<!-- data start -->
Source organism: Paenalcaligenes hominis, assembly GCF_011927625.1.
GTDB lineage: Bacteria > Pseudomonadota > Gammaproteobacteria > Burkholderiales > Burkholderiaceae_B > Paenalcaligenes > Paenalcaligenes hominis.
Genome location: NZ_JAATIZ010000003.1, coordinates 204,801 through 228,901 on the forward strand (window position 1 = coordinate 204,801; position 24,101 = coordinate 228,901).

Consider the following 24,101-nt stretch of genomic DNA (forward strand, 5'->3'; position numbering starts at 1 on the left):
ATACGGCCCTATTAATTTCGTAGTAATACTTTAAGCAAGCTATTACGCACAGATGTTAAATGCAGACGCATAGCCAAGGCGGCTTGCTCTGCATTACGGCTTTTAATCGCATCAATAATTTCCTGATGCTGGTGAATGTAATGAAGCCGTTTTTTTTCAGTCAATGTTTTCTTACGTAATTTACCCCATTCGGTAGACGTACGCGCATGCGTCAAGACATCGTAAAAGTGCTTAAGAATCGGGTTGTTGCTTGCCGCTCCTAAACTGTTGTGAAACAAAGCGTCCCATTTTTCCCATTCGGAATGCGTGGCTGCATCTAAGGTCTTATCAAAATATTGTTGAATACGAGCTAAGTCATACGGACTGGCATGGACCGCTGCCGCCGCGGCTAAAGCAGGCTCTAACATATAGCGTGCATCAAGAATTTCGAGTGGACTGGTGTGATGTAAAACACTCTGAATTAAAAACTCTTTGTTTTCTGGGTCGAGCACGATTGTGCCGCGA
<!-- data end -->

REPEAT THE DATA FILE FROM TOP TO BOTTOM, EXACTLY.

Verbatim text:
Source organism: Paenalcaligenes hominis, assembly GCF_011927625.1.
GTDB lineage: Bacteria > Pseudomonadota > Gammaproteobacteria > Burkholderiales > Burkholderiaceae_B > Paenalcaligenes > Paenalcaligenes hominis.
Genome location: NZ_JAATIZ010000003.1, coordinates 204,801 through 228,901 on the forward strand (window position 1 = coordinate 204,801; position 24,101 = coordinate 228,901).

Consider the following 24,101-nt stretch of genomic DNA (forward strand, 5'->3'; position numbering starts at 1 on the left):
ATACGGCCCTATTAATTTCGTAGTAATACTTTAAGCAAGCTATTACGCACAGATGTTAAATGCAGACGCATAGCCAAGGCGGCTTGCTCTGCATTACGGCTTTTAATCGCATCAATAATTTCCTGATGCTGGTGAATGTAATGAAGCCGTTTTTTTTCAGTCAATGTTTTCTTACGTAATTTACCCCATTCGGTAGACGTACGCGCATGCGTCAAGACATCGTAAAAGTGCTTAAGAATCGGGTTGTTGCTTGCCGCTCCTAAACTGTTGTGAAACAAAGCGTCCCATTTTTCCCATTCGGAATGCGTGGCTGCATCTAAGGTCTTATCAAAATATTGTTGAATACGAGCTAAGTCATACGGACTGGCATGGACCGCTGCCGCCGCGGCTAAAGCAGGCTCTAACATATAGCGTGCATCAAGAATTTCGAGTGGACTGGTGTGATGTAAAACACTCTGAATTAAAAACTCTTTGTTTTCTGGGTCGAGCACGATTGTGCCGCGA